The classic “slant brake” is the muzzle device most associated with the AK, and it gives the rifle sort of a shovel-nose look. For those jonesing to update their Kalashnikov’s cosmetics, something like the Primary Arms TAC47 Compensator is the ticket. It looks cool - and also really reduces muzzle rise during rapid fire. The Manticore Nightbrake not only combats muzzle rise but dials down felt recoil a whole lot, too.
For those who demand SEAL-Ninja- SWAT-Ranger performance out of their gear, including AK-47 muzzle devices, there’s the Precision Armament M4-72 Severe Duty Brake. This bad boy is so efficient at venting muzzle gases to the side, it comes with a warning that it could cause excessive concussion and blast on barrels less than 14.5" long, so install on your Krinkov with caution.
Rearranging the Furniture
When it comes to furniture upgrade options, you have a plethora of handguards and stock sets you can add to your Kalashnikov that help configure it just about any way you want it.
If you prefer the durability of polymer on your rifle, look no further than our friends at Magpul, who have brought their genius for ergo-friendly, slick-looking AR-15 furniture to AK World. Their Zhukov-S line of AK furniture shares a name with the famous Russian WWII general, Georgy Zhukov, and includes a handguard, buttstock, and pistol grip. Buy ’em separately or, more conveniently, in a handy set.
The main advantages the Zhukov-S handguard offers are M-LOK® slots for direct mounting of M-LOK® accessories, or handy rail segments for your older Picatinny gear. The side-folding stock makes your AK a whole lot more compact to store, AND it can be installed on any AK, even one that was not designed to have a folding stock. The Zhukov handguard is longer than the original AK handguard, and does require the removal of the standard AK handguard retainer, but that’s an easy modification.
For no-mods-required polymer furniture, try the MOE® AK sets. Again, you can get these as individual pieces, or as sets. Both these and the Zhukov series come in a range of colors, allowing your personality to shine through in your AK. You can even get a Plum hue that closely resembles the color of the Kalashwood furniture on old Soviet Bloc rifles.
Looking for some extra moxie from furniture to handle hard knocks? For extra sturdiness and stiffness, there’s the anodized aluminum Troy AK-47/74 handguard, which can be had with either a top or bottom rail, plus Picatinny and optics mounting slots. Samson has also produced a clever aluminum handguard that gives a very AR-15-like quadrail setup.
For even more choices in aluminum, Midwest Industries has a whole line of AKXG2 handguards with either KeyMod™ or M-LOK mounting slots. You can get these with cutouts to mount specific modern optics, like the Aimpoint T1 or Trijicon MRO.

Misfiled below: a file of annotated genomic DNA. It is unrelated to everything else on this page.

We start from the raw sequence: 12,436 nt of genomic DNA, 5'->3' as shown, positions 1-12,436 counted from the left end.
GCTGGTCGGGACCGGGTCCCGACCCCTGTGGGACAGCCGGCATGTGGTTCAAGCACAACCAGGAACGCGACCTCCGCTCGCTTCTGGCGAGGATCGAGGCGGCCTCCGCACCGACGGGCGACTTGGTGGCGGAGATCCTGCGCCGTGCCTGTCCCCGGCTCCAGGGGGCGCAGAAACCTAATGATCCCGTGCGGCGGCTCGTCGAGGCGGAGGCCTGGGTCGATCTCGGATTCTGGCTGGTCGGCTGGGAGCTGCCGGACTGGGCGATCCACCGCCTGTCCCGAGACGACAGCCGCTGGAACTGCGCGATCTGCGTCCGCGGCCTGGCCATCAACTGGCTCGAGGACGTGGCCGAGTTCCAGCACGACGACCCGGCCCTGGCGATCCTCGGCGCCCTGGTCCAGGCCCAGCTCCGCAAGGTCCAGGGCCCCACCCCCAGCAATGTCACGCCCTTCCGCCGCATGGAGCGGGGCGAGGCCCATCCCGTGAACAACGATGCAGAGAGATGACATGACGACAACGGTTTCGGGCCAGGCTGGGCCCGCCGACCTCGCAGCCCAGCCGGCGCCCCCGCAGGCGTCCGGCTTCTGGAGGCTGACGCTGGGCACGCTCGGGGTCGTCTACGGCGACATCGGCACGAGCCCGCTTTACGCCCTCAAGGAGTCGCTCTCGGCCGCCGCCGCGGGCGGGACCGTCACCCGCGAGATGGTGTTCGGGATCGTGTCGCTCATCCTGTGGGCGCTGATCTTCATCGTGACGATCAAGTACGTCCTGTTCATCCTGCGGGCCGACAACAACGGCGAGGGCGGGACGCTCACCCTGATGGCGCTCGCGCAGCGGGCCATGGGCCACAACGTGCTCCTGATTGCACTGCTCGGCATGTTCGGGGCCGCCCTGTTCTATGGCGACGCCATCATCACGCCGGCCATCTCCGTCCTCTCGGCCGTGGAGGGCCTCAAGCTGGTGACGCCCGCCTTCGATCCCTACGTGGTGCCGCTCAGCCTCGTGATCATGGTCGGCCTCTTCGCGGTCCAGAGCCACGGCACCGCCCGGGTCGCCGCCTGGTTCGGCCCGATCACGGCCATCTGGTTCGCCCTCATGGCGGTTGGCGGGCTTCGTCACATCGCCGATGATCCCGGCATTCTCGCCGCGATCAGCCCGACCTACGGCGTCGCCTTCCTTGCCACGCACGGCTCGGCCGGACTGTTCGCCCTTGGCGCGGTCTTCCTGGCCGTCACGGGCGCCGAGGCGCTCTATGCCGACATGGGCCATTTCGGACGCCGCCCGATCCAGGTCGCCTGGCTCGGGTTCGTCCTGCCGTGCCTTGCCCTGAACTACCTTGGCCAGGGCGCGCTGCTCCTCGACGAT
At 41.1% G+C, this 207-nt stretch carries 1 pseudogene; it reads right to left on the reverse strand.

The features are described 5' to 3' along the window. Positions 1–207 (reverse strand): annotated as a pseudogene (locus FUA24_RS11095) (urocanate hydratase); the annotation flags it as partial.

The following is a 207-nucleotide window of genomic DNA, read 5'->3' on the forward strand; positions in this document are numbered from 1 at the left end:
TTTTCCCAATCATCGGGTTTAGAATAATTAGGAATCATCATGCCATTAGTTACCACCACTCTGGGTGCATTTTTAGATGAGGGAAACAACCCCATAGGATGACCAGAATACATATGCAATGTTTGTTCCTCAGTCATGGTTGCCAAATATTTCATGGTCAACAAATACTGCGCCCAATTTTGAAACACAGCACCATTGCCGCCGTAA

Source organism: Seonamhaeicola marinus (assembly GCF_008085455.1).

AK Bottom-Rail Handguard
AK-47 K-Rail Forearm
AKG2 Universal KeyMod/Railed Top Hanguard
PMA G 30 GEN M3 (7.62x39 - Black)
AK-47/AKM 30-Rd Magazine (7.62x39)
Like the rifles, imported surplus magazines used to be plentiful and cheap. Now, because sources have dried up, you’ll see some imported surplus magazines for sale at prices not that are far off from what whole rifles used to cost. Not good.
But the AK’s popularity means you can get modern, domestically-produced magazines that are better than originals. Of course, Magpul is a major player here, the basic but oh-so reliable PMAG® AK MOE® or the enhanced PMAG® AK GEN M3, both with über-tough polymer bodies and anti-tilt followers. The GEN M3 is bolstered with steel reinforcements in key areas, like the front and rear lugs and the spine for toughness even Spetsnaz operators would envy.
Tapco also fields well-regarded polymer magazines, in both smooth-side and ribbed configurations. Like the Magpul products, they can be had in traditional 7.62x39 and 5.45x39 for AK-74 variants.
Repair or Roll Your Own
As reliable as the AK is, like any gun it’s a mechanical device. All mechanical devices will eventually wear, and some parts may break. When that happens, DDI offers an extensive array of AK replacement parts for any repair job you can imagine.
As you get familiar with AKs, it’s actually possible to grab a receiver, and roll your own rifle, though it is a bit more involved than building an AR-15. Again, DDI’s lineup of parts, from the pins and rivets all the way up to the sometimes-hard-to-find front trunnion, is ideal for a D.I.Y. AK build. And it’s all made right here in the U.S. of A.
Make That AK Truly Yours
The AK has earned a reputation as a simple, reliable gun that just about any country can make, and anybody from highlytrained troops to simple peasants can easily use. It is, quite literally, the most massproduced firearm on Planet Earth, with an estimated 100 million or so spread around the world. If you get one - and let’s face it, you really should - you don’t have to leave it in its original, drab Iron Curtain form. Now, you can make the Kalashnikov truly yours by choosing from the current bounty of performance parts and accessories. Do it, and your AK will say "Spa-se e-bo, Komrad."